Meanwhile, in non-left spaces, many Americans are having that exact discussion. Go to a tattoo parlor, barbershop, or local dive bar and you will hear people talk about the issue. The same is true of Thanksgiving dinners or family birthday parties. In left circles, it’s a forgone conclusion that existing left orthodoxy is correct, hence the discussion is over: trans women should be able to compete in female sports leagues. Anyone who disagrees risks being labeled a ‘transphobe.’ This kind of interaction turns people off rather than communicating substance about important issues, both people within leftwing movements, and those watching from the outside, that is, the people whose views we should be most concerned to reach.

Consider there is also a legitimate debate to be had about gun culture in the U.S., which is inherently tied to a conversation about violence vs. nonviolence. As everyone knows, many people in the U.S. love and own guns, in fact, millions more since the pandemic started. Gun culture is a central component of U.S. culture. Regardless of any analysis, It’s not going away anytime soon. So should the left simply denounce gun owners? Of course not. Blanket denunciation of guns and gun culture isn’t the best political route if we’re hoping to bring people over to our side. Both liberals and leftists would be wise to keep this in mind.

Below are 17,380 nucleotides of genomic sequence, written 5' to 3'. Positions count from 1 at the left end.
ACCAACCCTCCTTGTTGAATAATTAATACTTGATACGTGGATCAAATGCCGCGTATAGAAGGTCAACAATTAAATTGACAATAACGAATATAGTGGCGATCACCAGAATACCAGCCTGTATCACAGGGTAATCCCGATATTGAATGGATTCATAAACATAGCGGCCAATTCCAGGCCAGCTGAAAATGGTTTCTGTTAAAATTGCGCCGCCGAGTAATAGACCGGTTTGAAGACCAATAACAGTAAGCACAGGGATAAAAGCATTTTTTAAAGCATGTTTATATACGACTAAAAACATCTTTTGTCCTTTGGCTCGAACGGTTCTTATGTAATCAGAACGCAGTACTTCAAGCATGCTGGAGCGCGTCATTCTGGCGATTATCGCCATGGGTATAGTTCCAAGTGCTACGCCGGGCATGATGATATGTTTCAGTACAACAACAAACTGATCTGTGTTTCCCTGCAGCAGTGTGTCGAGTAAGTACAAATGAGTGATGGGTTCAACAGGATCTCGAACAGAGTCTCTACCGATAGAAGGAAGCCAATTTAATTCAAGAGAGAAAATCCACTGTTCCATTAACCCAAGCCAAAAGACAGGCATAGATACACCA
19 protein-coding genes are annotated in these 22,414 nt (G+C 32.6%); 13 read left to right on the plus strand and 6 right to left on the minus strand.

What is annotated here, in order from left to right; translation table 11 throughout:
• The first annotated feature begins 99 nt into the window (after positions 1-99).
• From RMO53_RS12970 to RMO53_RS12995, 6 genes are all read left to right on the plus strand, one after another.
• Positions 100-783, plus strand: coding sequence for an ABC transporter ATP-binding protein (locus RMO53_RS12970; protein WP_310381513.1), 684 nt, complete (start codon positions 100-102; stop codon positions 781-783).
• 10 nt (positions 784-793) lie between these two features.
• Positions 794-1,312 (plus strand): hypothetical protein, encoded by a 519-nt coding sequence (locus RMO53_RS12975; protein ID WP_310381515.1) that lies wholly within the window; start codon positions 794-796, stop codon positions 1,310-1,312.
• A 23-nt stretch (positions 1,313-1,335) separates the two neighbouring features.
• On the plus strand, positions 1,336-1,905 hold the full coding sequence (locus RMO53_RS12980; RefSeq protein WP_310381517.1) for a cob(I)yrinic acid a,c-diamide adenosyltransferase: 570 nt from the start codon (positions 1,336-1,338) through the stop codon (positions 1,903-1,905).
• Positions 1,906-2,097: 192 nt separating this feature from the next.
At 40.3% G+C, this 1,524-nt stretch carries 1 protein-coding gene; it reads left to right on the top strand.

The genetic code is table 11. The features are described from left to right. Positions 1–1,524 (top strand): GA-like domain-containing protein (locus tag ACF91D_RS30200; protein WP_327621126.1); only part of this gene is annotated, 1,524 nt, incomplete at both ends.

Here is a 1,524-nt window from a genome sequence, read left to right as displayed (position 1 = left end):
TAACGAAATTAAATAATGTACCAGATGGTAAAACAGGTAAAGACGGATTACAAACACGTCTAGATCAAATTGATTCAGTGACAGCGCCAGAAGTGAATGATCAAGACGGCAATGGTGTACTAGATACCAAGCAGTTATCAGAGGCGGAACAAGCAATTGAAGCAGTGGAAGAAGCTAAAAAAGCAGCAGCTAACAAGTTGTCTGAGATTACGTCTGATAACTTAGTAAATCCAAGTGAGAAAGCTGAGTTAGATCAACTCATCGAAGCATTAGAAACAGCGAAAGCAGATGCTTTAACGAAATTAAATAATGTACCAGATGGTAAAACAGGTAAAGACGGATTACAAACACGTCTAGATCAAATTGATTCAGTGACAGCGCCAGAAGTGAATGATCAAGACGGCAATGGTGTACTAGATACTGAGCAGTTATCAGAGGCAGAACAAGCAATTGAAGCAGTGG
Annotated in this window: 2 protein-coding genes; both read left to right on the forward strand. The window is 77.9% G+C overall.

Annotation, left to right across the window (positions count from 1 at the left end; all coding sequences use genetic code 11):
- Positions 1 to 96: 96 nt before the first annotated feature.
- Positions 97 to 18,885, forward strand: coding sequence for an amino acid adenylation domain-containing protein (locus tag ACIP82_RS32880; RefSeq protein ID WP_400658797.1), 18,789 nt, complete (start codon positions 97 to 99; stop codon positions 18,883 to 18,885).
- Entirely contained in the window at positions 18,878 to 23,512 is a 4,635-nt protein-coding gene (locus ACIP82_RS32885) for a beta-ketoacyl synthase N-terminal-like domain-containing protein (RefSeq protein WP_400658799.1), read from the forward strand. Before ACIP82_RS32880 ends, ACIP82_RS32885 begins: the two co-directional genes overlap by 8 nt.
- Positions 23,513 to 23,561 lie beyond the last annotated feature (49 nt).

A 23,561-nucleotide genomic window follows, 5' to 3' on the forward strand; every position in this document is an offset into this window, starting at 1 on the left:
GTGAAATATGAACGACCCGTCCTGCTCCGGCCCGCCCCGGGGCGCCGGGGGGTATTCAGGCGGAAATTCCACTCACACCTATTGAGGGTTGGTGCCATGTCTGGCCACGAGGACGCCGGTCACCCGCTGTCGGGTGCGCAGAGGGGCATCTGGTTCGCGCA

The same is true of any discussion about violence vs. nonviolence. Both sides caricature the other. It’s unhelpful. Pacifists often see violence as a terrible means that will never lead to our intended end. On the other hand, those advocating for violent revolution often see pacifists as sell-outs who, if given the opportunity, will get us all killed. Of course, neither caricature is true.

While we think that nonviolence is almost always superior to violence, we also understand that many people understandably conclude that violent revolution is the answer. Right now, that’s the case more than any other time in recent memory. The left should be willing and able to engage in such debates and conversations without demonizing those who disagree.

And the examples go on, and on. Elections, as another example, tend to bring out the worst in leftists. Those who advocate for strategic voting, which usually means voting for the Democratic Party candidates, are painted as “apologists for imperialism and capitalism,” while those who refuse to vote for Biden are portrayed as “unthoughtful buffoons and fringe radicals who aren’t to be taken seriously.”


Etiquette or Strategy?